Chase is piloting a new branch format designed to help customers with routine banking transactions, like withdrawals and deposits.
Next month, the largest U.S. bank by assets will roll out six “Everyday Express” branches each in New York City and Culver City, California with a Digital Advice Bar to help customers learn how to engage with Chase digital products and video conferencing to connect customers with companion branch bankers for more complex matters. The idea is the branches will be smaller and offer simpler services like account openings. For more complex things like a home loan, customers would have to videoconference with a banker, or just go to a regular branch.
Branches have been consolidating locations with lower servicing volume, opening in higher growth areas and renovating existing branches and ATMs. More importantly, they’re evolving into more compact, digitally oriented spaces that incorporate new technology and help branch employees focus on improving the customer experience.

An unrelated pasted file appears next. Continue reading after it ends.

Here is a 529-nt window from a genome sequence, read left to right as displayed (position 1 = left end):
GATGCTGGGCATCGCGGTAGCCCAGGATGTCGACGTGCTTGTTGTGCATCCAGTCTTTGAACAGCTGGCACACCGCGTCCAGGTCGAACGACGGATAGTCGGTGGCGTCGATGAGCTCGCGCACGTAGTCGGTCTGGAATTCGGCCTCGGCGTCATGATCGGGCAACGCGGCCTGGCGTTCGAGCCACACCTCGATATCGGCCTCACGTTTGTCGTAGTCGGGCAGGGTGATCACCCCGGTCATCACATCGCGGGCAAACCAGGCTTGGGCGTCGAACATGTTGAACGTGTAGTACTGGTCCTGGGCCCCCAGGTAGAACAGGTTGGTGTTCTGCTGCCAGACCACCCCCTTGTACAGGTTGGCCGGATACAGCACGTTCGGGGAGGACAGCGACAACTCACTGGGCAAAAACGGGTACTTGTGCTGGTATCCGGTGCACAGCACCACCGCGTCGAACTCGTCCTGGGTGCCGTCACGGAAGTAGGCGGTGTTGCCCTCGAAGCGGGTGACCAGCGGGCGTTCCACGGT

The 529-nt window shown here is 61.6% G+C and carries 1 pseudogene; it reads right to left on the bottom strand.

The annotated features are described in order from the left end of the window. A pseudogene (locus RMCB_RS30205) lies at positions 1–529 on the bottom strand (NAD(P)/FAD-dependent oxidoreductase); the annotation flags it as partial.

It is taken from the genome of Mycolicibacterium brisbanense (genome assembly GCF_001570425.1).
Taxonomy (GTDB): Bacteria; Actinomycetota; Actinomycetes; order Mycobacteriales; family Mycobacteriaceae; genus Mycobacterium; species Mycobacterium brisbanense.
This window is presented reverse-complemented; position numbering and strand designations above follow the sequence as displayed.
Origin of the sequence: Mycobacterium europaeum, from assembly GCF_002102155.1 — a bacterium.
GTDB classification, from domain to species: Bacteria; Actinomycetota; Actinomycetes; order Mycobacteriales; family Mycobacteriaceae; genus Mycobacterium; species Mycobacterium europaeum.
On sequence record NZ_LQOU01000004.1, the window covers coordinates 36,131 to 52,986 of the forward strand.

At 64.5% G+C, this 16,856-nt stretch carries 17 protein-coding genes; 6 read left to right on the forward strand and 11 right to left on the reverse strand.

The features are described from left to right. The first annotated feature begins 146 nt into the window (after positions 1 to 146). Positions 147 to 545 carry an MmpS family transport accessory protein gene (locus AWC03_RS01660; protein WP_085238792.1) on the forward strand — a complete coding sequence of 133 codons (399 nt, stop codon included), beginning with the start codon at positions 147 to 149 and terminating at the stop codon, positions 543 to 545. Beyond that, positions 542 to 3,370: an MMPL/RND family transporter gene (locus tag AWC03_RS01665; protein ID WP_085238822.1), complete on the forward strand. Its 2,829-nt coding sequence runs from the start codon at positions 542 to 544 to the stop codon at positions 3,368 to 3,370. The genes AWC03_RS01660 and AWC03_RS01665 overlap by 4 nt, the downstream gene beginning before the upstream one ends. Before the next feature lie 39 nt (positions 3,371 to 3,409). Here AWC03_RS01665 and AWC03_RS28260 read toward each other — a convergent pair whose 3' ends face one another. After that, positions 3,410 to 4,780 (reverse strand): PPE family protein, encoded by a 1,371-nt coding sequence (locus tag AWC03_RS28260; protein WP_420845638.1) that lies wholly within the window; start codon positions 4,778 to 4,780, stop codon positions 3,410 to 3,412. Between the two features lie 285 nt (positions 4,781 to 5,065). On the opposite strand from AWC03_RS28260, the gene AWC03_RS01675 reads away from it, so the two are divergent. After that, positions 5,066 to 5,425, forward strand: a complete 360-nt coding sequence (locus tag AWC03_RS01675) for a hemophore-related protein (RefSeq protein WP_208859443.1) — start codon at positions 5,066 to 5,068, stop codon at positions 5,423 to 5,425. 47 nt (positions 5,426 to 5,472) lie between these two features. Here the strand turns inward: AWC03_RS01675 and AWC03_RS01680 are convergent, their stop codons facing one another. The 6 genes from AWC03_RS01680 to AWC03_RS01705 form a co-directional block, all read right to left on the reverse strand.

“Chase more than any of the large banks has made significant investment in expansion of physical capacity in key markets around the country,” Steven Reider, founder and president of the marketing and branch-planning adviser Bancography. “Chase is distinct from any of its top 10 peers in terms of its willingness to enter a new market and expand branch networks aggressively.